On 18 May 2013, at 19:08, Johnathan Corgan wrote:
On Sat, May 18, 2013 at 4:23 AM, Bruno Marchal <marc...@ulb.ac.be>
On 17 May 2013, at 22:52, Johnathan Corgan wrote:
A common occurrence reported by users of Salvia Divinorum is that
of having lived an entire alternate life in the few minutes of
intoxication, and even being surprised and confused for a moment
while the drug wears off that this is their real life and the one
they remember was the drug induced one.
Yes, that's quite a Maury effect, indeed. Utterly amazing and
sometimes extremely confusing.
This reminds me of the the Star Trek TNG episode "The Inner Light",
where Picard lives a third of a lifetime in 25 minutes under the
control of a space artifact they encounter. The artifact was
created by a doomed race as a way of preserving/propagating their
culture, and implants the memory of having lived as a resident of
their planet into Picard. (One of the few ST episodes to get away
from the technobabble and explore some real science fiction themes.)
Star Strek is cool.
Salvia might be the Hubble of introspection.
Just reading through the written experience reports on Erowid, it's
amazing how completely different the subjective effects of Salvia
are vs. more "traditional" psychedelic drugs. It's no wonder many of
them end with "I will never do this again."
I tend to agree with you. My feeling is also that Salvia is rather
quite different from the others, but I can't pretend to know so well
all products. Salvia seems to me a *quite* amazing thing, with respect
to, let us say, theological studies.
I wonder what could be learned about how the mind works by studying
these in a scientific, experimental setting.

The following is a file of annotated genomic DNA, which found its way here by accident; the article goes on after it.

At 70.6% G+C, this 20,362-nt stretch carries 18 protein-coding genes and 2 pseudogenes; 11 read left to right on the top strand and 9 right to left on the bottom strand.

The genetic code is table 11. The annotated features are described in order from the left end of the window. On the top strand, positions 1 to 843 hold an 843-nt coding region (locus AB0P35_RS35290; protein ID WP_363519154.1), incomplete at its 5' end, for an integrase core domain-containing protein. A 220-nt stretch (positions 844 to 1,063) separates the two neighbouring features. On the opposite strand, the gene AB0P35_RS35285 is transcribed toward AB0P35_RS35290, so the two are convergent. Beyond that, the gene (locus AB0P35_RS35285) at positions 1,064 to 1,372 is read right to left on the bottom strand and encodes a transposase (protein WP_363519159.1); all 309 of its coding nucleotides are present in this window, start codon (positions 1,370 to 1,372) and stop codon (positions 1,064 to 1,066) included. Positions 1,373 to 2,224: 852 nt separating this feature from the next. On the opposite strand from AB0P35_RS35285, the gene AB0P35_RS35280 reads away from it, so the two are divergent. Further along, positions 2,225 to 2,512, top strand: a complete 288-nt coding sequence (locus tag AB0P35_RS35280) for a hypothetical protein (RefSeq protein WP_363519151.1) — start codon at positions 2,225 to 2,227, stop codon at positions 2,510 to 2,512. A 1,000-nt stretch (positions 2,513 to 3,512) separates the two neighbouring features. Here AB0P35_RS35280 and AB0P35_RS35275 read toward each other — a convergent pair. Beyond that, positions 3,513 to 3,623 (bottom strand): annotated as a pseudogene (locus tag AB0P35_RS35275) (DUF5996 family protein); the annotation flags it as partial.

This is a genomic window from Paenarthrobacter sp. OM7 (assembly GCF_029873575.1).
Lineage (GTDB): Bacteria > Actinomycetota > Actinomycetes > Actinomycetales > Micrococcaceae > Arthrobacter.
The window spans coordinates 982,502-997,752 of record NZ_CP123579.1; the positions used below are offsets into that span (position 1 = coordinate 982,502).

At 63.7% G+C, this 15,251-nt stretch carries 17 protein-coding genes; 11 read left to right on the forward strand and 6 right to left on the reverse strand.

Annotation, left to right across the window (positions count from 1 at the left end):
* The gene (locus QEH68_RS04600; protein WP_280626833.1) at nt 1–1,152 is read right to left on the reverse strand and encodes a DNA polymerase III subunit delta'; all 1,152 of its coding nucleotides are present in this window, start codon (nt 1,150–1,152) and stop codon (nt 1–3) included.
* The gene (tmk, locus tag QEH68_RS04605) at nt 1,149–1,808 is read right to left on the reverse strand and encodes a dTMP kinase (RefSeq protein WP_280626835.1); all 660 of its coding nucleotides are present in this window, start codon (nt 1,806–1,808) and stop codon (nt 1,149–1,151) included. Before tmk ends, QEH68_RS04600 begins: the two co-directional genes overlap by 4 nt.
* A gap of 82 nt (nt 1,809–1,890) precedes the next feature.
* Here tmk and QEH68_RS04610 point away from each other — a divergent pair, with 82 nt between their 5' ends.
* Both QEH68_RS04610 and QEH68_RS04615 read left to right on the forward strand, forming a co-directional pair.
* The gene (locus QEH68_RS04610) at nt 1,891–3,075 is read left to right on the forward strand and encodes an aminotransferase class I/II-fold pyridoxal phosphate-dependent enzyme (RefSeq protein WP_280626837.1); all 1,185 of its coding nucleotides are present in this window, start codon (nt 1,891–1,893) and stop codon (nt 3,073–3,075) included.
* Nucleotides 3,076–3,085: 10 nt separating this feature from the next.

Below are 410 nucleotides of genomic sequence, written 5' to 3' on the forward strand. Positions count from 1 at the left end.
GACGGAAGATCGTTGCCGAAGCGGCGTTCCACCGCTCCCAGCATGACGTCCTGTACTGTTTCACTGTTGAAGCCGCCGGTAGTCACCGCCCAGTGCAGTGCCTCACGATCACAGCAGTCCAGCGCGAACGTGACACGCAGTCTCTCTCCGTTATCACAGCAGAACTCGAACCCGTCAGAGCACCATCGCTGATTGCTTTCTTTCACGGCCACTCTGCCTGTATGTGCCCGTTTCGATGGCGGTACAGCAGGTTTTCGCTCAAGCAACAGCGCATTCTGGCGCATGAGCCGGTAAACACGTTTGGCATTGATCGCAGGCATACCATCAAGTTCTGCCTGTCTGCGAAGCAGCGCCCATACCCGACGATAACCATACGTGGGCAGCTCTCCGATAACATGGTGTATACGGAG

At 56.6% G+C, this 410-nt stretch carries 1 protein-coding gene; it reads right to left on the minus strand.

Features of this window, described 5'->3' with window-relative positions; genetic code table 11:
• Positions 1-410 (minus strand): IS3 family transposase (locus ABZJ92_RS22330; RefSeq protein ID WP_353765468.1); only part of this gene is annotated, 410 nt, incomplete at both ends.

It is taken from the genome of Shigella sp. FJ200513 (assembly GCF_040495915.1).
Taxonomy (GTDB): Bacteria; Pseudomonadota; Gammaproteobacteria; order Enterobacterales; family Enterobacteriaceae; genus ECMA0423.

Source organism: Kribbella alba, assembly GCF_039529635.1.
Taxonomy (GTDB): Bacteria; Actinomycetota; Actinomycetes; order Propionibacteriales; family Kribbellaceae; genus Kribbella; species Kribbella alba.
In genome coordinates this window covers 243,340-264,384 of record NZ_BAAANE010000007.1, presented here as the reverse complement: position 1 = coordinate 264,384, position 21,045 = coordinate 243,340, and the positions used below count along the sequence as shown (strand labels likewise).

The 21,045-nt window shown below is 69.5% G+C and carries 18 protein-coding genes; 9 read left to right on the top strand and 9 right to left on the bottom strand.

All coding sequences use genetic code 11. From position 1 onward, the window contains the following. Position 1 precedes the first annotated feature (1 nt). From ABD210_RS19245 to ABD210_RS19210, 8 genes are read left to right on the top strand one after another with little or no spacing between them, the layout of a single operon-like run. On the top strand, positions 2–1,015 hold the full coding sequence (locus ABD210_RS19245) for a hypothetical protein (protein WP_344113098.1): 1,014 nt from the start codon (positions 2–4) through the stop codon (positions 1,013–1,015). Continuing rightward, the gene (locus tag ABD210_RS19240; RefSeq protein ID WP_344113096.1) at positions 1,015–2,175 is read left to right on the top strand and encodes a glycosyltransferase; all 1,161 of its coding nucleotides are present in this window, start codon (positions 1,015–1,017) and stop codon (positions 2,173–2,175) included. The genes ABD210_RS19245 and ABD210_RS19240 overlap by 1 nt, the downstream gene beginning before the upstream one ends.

Dissociative in general are quite interesting. And salvia is highly
selective in the dissociation, and seems to be very healthy and
helpful, so such studies are needed, that's for sure.
Unfortunately, at least in the United States, the legal standards
for public scientific studies of drugs require them to be conducted
in the context of assessing their efficacy as therapeutic agents.
It is already clear that salvia has some efficacy as therapeutic
agent, notably for diarrhea, nasal congestion, some type of migraine,
addiction, obsession, depression, compulsive behavior, etc.
It's unlikely that any protocol would be approved that was simply
designed to study the effects described above.
Yes, but it should not be difficult to make both studies at once,
perhaps without saying. Especially that we can argue that therapeutic
and spiritual might be related.
It's also pretty unlikely to ever be able to do a double-blind
experiment with Salvia. :)
I can imagine some difficulties :)
(That's a technical problem only, though).
The world of pharmacologists try hard to not repeat the cannabis
mistake. They will not present you this in this way, but there is
apparently a real resistance by the pharmaceutical world to the
illegality of salvia at the federal level in the US. There is a will
of research based on an understanding of its importance due to its
quite different and very selective biochemical action in the brain.
That gives a bit of hope.
It is also a nonsense to make it illegal, as most young people want no
more hear about drugs after a salvia experience! I heard that some
parents have put strong salvia in "cannabis bag", in their home, to
fail their children and disgust them of all drugs! (added: to make
any drug illegal is a nonsense, actually, especially the most
The cosmic joke asks for a small but non null amount of spiritual
maturity, to put it in that way. Well, that something the plant taught
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